Many environmental emerging organic contaminants, as pharmaceutical products and illicit drugs (IDs), are present in surface waters and in wastewater [1]. Drugs obtained by Cannabis are among them due to the large diffusion and accessibility of such substances, experienced by ¼ of European citizens during their lifetime [2]. Hemp and marijuana are two different types of Cannabis plants. Together with many other constituents, marijuana-type plants present high cannabinoids and Δ9-Tetrahydrocannabinol (THC) content, while hemp-types show significantly lower THC content (i.e. < 0,2%, w/w). Secondary wastewater effluent (SWWE) from a waste water treatment plant (WWTP) and water from the Febros River in the Porto urban area (Fig.1) were collected to investigate the occurrence of cannabinoids with the aim to confirm the need of tertiary treatment of waters to removal these kinds of contaminants.MATERIAL AND METHODS All standards were purchased from Sigma Aldrich (Germany). The experimental plan was: -lab pre-experience spiking Milli-Q water with standard solutions to perform and validate robust analytical methods; - water real samples collecting from SWWE and from the Febros River and their analysis. Instrumentation : water ACQUITY UPLC® system (Waters, UK) with heated module interfaced to a triple quadrupole mass spectrometer equipped with an electrospray ionization (ESI) source (TQD, Waters, UK). Three different sorbent types (Oasis HLB, Oasis MCX and Oasis MAX) and quantities (1,3,6 mL) were evaluated using Milli-Q water spiked with the standard solutions. The nine considered analytes showed satisfactory absolute recoveries (65–130%) using Oasis MCX and Oasis HLB cartridges; the latter (6mL) was selected for the multiresidual method and for the semi-automated pre-concentration protocol. RESULTS & DISCUSSION Table 1 reports the cannabinoid MM, their ESI optimized via Intellistart™, LOD and LOQ, the Intermediate Precision (IP) for three replicates at 0.5 μg/L, and the repeatability (REP) as the RSD (%) of retention time and area for five repetitions at 0.125 μg/L on lab samples. Table 2 shows the quantization of cannabinoids in real samples. The analytes detected at very low concentration levels (below LOQ) were considered as positive findings when all the three transitions acquired were observed and at least one Q/q ratio was within the tolerance limits. The multiresidual method shows that these residues were not completely removed in the WWTP, suggesting that an advanced tertiary treatment could be necessary to increase the performance of the plant and achieve a complete disappearance of these recalcitrant substances. .......Concluding Results of this scientific work evidences as the mass spectrometry is very important for the detection at low concentration of the cannabis secondary metabolites (cannabinoids) in SWWE. Obviously, more comprehensive studies on the occurrence of this class of emerging contaminants (i.e. CBD, CBDA, CBN, THCA-A) in the aquatic environment are needed to better understand the usage of this plant metabolites (used as drug or pharmaceuticals). The most studied cannabinoid THC and its main human metabolite THC-COOH was not present at relevant concentrations in River and WWE samples as described in [4]. The secondary treatment applied in the WWTP seems not to be effectively and completely removing this class of compounds [5] as significant amounts are released into surface water. For this reason a water tertiary treatment could be necessary and suggested.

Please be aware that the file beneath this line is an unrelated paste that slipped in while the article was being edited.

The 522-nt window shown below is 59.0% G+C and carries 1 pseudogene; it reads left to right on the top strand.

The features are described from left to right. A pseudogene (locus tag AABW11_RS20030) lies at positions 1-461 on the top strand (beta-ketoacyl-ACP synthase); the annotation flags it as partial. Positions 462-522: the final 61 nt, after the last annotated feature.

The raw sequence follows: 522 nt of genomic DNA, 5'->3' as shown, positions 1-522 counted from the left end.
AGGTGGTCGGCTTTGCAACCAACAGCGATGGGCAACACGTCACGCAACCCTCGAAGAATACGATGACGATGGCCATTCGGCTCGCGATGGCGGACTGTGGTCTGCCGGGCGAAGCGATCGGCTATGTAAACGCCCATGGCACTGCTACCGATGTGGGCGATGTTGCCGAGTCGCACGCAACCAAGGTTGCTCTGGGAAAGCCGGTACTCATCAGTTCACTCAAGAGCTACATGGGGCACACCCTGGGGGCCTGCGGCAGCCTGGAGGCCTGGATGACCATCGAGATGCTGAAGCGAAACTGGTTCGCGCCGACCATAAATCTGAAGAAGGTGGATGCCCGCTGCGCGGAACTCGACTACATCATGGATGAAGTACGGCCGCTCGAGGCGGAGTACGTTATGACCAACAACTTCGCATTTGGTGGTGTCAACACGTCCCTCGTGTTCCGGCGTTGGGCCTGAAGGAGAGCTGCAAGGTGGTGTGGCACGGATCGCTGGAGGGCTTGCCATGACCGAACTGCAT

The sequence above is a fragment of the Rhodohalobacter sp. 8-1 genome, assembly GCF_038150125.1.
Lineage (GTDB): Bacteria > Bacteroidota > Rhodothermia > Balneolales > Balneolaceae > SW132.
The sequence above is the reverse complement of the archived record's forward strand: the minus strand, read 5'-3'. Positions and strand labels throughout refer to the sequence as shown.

SPE-UPLC–ESI-MS/MS APPLICATION TO DETECTION OF CANNABIS SECONDARY METABOLITES IN WASTEWATER AND RIVER WATER

L. Milella;F. Lelario;G. Bianco;L. Foti;S. A. Bufo;L. Scrano
2019

Abstract